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Divided We Stand

Divided We Stand
New book about the 2020 election.

Tuesday, May 5, 2009

Hedge Funds and the President

Dow Jones reports:
U.S. President Barack Obama's criticisms of hedge funds last week, after some funds rejected a debt restructuring plan for Chrysler LLC, indicates a nasty fight may be brewing over government plans to regulate the industry. Already this week, an Obama administration official has re-ignited calls for hedge fund regulations, suggesting Obama may still be hot under the collar with regards to these investment pools. ... Obama quickly slammed the lenders who rejected the deal, and unnamed administration officials specifically called out hedge funds as being the ringleaders, and suggested their decision was unpatriotic. The creditors held out for "an unjustified taxpayer-funded bailout," Obama said in an angry tone. "I don't stand with those who held out when everybody else is making sacrifices."
The President did not always have such a strained relationship with hedge fund managers. Check out contribution data at the Center for Responsive Politics. A year ago, as we note in Epic Journey, Andrew Ross Sorkin wrote in the New York Times:

[M]any of the wealthiest hedge fund managers are lining up behind the Obama campaign.Many of the top 10 managers on Alpha magazine's mind-blowing 2007 rich list, which was released last week, have put money on Mr. Obama, according to the Center for Responsive Politics, which tracks campaign contributions. They have each given the maximum donation allowed, $2,300. (Let’s face it, this is pocket lint to these guys.) ...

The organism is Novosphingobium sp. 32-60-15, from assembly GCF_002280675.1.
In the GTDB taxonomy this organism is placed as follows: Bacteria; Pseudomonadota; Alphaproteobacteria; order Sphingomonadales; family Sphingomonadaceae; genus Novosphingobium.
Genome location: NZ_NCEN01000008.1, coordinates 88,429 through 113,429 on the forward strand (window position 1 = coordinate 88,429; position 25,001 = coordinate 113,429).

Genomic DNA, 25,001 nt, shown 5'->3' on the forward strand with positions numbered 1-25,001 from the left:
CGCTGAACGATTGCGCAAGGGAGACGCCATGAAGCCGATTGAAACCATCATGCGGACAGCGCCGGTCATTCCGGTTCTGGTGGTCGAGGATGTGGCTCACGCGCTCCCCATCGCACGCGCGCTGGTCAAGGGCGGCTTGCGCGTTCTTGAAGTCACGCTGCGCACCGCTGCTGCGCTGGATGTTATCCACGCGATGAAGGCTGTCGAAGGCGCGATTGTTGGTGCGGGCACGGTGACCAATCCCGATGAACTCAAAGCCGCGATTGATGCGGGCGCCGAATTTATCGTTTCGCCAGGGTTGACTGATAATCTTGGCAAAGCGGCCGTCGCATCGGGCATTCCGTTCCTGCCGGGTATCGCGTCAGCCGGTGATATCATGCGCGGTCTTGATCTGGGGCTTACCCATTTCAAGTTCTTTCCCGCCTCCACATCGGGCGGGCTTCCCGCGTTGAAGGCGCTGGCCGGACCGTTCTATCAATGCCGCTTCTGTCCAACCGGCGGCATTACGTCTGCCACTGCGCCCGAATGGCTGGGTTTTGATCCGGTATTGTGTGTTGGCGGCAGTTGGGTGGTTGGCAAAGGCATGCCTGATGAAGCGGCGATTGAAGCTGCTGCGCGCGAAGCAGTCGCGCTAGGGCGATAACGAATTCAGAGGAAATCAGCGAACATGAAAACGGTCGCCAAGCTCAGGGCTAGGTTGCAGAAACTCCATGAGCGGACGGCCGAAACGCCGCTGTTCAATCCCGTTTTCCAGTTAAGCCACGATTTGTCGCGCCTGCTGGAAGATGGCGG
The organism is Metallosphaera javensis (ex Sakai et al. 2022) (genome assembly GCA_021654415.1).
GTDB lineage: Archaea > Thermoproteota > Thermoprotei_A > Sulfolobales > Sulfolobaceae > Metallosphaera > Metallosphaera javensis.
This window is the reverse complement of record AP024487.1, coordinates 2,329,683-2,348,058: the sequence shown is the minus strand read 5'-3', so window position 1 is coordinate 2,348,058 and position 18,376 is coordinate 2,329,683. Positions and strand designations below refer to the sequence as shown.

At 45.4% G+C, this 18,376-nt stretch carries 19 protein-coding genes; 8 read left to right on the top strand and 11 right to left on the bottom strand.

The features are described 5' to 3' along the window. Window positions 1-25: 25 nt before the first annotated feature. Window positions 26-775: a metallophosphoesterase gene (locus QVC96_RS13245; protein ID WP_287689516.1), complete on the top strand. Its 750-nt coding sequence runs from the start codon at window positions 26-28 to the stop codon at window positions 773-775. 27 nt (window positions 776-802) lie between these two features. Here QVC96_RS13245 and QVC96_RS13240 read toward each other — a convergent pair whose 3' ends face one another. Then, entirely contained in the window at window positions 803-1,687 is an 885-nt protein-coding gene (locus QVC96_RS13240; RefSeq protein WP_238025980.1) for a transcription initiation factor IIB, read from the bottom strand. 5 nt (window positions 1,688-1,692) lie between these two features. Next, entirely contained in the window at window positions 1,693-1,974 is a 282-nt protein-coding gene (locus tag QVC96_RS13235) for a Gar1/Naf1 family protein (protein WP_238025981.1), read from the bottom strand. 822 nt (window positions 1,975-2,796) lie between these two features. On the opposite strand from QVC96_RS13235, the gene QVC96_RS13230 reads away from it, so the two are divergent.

So why is Mr. Obama such a popular choice among the hedge fund crowd? In a word, access. Unlike Mr. McCain and Mrs. Clinton, Mr. Obama is relatively new to national politics and is therefore open to bringing new people — and new money — into the tent. For money types who want a table, or at least to look involved and get an invitation to the right parties, Mr. Obama is the candidate. As one of the hedge fund managers on the Alpha list said, “To be in Hillary’s inner circle, you had to be giving a decade ago, when Bill was president.” ...

And then there is what some Wall Streeters describe as the “iconoclast thing.” Hedge fund managers like to think of themselves as outsiders with fresh perspectives. The Obama campaign is trying to project a similar image. Mr. Obama might be struggling with the blue-collar vote in Pennsylvania, but he has nailed the hedge fund vote.